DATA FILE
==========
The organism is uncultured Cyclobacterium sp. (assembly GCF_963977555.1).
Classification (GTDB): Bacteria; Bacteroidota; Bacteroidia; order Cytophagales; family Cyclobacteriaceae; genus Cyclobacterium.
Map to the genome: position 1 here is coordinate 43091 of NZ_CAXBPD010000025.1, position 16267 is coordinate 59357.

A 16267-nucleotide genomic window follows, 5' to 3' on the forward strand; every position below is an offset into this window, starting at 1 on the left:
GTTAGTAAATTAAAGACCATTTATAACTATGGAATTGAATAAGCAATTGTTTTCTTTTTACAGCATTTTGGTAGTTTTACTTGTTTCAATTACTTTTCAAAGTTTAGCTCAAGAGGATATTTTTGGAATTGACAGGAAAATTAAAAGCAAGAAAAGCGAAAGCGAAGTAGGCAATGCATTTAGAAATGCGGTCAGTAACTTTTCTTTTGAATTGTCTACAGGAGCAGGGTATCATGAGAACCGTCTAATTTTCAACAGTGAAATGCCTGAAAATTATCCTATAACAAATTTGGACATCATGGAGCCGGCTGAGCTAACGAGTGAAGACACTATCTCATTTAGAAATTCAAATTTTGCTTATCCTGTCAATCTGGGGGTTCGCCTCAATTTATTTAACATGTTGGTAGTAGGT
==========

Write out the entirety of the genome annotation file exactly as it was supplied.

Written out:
The organism is uncultured Cyclobacterium sp. (assembly GCF_963977555.1).
Classification (GTDB): Bacteria; Bacteroidota; Bacteroidia; order Cytophagales; family Cyclobacteriaceae; genus Cyclobacterium.
Map to the genome: position 1 here is coordinate 43091 of NZ_CAXBPD010000025.1, position 16267 is coordinate 59357.

A 16267-nucleotide genomic window follows, 5' to 3' on the forward strand; every position below is an offset into this window, starting at 1 on the left:
GTTAGTAAATTAAAGACCATTTATAACTATGGAATTGAATAAGCAATTGTTTTCTTTTTACAGCATTTTGGTAGTTTTACTTGTTTCAATTACTTTTCAAAGTTTAGCTCAAGAGGATATTTTTGGAATTGACAGGAAAATTAAAAGCAAGAAAAGCGAAAGCGAAGTAGGCAATGCATTTAGAAATGCGGTCAGTAACTTTTCTTTTGAATTGTCTACAGGAGCAGGGTATCATGAGAACCGTCTAATTTTCAACAGTGAAATGCCTGAAAATTATCCTATAACAAATTTGGACATCATGGAGCCGGCTGAGCTAACGAGTGAAGACACTATCTCATTTAGAAATTCAAATTTTGCTTATCCTGTCAATCTGGGGGTTCGCCTCAATTTATTTAACATGTTGGTAGTAGGT